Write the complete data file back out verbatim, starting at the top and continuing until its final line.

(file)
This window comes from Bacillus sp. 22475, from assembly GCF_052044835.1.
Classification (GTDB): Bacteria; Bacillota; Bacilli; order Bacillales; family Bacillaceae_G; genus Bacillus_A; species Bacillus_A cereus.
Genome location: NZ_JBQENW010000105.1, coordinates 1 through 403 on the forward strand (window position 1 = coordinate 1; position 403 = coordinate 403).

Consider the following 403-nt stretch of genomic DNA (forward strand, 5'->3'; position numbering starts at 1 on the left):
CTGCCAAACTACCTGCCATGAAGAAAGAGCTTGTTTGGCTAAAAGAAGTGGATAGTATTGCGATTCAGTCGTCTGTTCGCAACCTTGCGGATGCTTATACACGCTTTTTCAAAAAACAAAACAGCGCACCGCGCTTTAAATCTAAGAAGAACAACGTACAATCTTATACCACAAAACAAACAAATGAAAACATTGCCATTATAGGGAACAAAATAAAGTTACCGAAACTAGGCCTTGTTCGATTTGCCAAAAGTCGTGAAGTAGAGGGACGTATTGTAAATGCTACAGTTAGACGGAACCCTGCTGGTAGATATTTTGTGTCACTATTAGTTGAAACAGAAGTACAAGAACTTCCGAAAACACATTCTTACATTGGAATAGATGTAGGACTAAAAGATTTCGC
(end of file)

This window comes from Bacillus sp. 22475, from assembly GCF_052044835.1.
Classification (GTDB): Bacteria; Bacillota; Bacilli; order Bacillales; family Bacillaceae_G; genus Bacillus_A; species Bacillus_A cereus.
Genome location: NZ_JBQENW010000105.1, coordinates 1 through 403 on the forward strand (window position 1 = coordinate 1; position 403 = coordinate 403).

Consider the following 403-nt stretch of genomic DNA (forward strand, 5'->3'; position numbering starts at 1 on the left):
CTGCCAAACTACCTGCCATGAAGAAAGAGCTTGTTTGGCTAAAAGAAGTGGATAGTATTGCGATTCAGTCGTCTGTTCGCAACCTTGCGGATGCTTATACACGCTTTTTCAAAAAACAAAACAGCGCACCGCGCTTTAAATCTAAGAAGAACAACGTACAATCTTATACCACAAAACAAACAAATGAAAACATTGCCATTATAGGGAACAAAATAAAGTTACCGAAACTAGGCCTTGTTCGATTTGCCAAAAGTCGTGAAGTAGAGGGACGTATTGTAAATGCTACAGTTAGACGGAACCCTGCTGGTAGATATTTTGTGTCACTATTAGTTGAAACAGAAGTACAAGAACTTCCGAAAACACATTCTTACATTGGAATAGATGTAGGACTAAAAGATTTCGC